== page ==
A) Basis vectors corresponding to one of the identity variables in the learnt model (row 14 in Fig. 2). B–D) Response to a drifting sine grating at the preferred orientation and frequency. The stimulus is presented starting at phase 0 deg, and removed after it reaches phase 180 deg. B) Response of the identity variable, . C) Response of the attribute variables, . D) Response of the attribute variables as in C, displayed as a trajectory over the 3D attribute manifold.

A–C) Distribution of orientation, frequency, and phase for RFs computed for pairs of attribute variables associated with the same identity variable. D–F) Similar plots for pairs of simple cell RFs recorded from the same electrode in area 17 of the cat visual cortex. Reproduced with permission from DeAngelis et al., 1999 [53]. Filled circles represent data from adult cats (N = 45), open circles from kittens (N = 21).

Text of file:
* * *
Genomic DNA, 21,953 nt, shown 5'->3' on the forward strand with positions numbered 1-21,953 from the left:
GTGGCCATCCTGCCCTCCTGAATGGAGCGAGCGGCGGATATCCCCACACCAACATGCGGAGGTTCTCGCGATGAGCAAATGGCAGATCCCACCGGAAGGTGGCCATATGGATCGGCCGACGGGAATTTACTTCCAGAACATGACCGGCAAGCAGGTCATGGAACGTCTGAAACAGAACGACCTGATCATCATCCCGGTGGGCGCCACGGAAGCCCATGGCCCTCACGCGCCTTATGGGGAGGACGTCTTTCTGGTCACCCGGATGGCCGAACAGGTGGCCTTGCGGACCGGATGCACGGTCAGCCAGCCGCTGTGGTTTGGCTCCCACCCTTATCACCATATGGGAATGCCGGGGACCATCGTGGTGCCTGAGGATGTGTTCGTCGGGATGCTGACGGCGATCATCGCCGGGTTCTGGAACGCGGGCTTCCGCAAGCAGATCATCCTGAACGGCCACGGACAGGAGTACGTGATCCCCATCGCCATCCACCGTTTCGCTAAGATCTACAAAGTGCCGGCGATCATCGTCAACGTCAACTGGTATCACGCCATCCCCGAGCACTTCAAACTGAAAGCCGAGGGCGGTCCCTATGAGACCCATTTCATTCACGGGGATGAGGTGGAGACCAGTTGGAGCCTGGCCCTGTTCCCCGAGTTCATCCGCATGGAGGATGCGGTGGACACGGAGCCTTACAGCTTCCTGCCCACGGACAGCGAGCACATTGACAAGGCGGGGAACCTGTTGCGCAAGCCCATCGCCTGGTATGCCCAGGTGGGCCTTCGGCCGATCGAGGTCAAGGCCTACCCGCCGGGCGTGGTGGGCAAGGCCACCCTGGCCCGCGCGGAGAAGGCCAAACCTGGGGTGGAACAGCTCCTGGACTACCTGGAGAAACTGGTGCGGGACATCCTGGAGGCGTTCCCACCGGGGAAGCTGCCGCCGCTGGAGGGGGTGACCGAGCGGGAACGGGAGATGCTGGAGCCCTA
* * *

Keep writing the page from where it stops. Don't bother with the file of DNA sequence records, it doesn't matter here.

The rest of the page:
To explore this connection further we compared the properties of simple cell RFs in V1 as reported in the physiological literature with the ‘RFs’ of the attribute variables. The RF of an attribute variable was defined by analogy to the conventional physiological definition. We fixed the posterior distribution over the parameters of the model to that estimated by VBEM from the natural data, and then examined the values of the attribute variables that were inferred given coloured Gaussian noise input. The RF was defined to be the best linear approximation to the mapping from this input to the inferred mean attribute value, a procedure equivalent to finding the “corrected spike-triggered average” or Wiener filter [49] (see Methods). Although nonlinearities in the model and inference meant that these RFs differed slightly from the basis vectors associated with the attribute variables, we found them to be visually indistinguishable (Fig. S1). We then computed the orientation, spatial frequency and phase for the resulting RFs by fitting a Gabor function to each of the filters (Methods; Fig. S1).